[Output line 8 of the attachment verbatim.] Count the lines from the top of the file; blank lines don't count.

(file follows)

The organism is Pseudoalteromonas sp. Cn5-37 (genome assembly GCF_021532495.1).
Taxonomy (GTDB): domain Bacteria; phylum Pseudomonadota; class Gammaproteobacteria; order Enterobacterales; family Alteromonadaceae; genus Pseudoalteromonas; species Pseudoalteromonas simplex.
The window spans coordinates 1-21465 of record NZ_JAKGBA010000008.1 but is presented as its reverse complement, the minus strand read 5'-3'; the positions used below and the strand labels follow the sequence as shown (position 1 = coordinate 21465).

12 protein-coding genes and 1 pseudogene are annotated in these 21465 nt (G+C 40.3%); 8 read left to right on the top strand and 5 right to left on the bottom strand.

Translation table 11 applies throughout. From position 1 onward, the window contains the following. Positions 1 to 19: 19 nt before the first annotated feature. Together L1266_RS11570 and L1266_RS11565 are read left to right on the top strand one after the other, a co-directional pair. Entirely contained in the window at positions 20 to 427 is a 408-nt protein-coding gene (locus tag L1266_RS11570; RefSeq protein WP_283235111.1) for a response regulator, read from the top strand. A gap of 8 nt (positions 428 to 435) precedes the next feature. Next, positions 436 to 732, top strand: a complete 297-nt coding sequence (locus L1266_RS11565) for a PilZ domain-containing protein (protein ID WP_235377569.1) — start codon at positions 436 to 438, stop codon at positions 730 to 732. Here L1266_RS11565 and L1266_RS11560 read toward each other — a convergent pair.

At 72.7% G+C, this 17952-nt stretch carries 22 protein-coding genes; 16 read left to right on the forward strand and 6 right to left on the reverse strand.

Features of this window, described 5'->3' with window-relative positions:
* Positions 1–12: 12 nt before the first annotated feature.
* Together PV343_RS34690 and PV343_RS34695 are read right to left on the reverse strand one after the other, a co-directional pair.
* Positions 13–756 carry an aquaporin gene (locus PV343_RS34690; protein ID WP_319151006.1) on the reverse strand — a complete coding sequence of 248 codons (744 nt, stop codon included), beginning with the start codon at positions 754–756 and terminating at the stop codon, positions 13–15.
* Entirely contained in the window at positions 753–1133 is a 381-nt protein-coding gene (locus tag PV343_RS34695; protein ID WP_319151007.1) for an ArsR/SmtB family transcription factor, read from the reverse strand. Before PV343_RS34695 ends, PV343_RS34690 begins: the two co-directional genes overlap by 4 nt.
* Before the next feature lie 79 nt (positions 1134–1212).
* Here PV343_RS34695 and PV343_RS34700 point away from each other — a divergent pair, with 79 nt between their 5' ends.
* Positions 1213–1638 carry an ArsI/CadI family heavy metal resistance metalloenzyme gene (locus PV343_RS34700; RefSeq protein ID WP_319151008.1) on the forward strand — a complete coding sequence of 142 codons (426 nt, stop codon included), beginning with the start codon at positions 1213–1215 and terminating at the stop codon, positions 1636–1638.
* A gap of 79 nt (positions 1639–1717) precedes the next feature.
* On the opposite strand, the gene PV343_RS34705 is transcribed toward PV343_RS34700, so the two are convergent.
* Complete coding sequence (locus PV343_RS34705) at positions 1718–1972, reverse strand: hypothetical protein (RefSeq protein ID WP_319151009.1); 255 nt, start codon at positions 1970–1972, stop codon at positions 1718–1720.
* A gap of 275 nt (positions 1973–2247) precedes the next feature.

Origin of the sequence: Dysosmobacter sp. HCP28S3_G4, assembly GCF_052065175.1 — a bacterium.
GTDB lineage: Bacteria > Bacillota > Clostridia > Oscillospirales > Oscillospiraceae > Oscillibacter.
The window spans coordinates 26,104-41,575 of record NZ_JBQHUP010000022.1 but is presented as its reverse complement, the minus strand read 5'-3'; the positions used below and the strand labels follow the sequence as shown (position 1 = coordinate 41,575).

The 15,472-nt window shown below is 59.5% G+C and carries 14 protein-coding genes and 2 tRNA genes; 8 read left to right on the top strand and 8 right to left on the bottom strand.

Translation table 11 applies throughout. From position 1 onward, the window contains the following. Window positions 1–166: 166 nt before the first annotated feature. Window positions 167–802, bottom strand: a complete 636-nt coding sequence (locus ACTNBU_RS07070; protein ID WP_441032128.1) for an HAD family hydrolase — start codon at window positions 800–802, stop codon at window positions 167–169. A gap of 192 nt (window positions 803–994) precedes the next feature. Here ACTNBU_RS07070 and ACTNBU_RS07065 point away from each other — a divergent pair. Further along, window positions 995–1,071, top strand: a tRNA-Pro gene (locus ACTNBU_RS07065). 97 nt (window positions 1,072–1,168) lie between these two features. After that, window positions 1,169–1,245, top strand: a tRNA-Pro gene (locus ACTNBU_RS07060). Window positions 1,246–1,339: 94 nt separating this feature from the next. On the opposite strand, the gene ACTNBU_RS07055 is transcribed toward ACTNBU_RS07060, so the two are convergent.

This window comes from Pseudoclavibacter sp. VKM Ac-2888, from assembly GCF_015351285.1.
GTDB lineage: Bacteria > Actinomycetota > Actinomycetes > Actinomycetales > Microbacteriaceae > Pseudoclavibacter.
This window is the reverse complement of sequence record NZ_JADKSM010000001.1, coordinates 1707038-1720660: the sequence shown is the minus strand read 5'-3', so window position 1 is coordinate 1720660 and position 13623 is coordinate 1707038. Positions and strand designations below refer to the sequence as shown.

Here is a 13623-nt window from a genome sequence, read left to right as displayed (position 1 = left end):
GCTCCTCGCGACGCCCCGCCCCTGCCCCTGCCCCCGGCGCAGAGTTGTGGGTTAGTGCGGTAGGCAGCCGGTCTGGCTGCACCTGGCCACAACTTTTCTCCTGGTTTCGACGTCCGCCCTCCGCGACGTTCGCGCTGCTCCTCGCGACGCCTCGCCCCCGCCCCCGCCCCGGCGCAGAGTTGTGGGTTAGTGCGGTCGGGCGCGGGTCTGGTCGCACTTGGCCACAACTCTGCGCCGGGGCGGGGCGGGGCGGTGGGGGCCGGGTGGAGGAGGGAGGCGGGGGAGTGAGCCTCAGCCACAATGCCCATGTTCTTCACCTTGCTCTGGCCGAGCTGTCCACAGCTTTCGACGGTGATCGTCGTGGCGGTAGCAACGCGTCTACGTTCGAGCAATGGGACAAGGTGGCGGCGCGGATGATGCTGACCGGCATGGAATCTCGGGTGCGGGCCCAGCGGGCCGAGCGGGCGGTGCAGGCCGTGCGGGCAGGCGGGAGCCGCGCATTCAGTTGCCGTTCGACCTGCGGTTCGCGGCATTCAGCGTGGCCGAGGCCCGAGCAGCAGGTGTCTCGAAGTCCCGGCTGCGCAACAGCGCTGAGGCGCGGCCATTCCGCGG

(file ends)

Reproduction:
* Positions 1–12: 12 nt before the first annotated feature.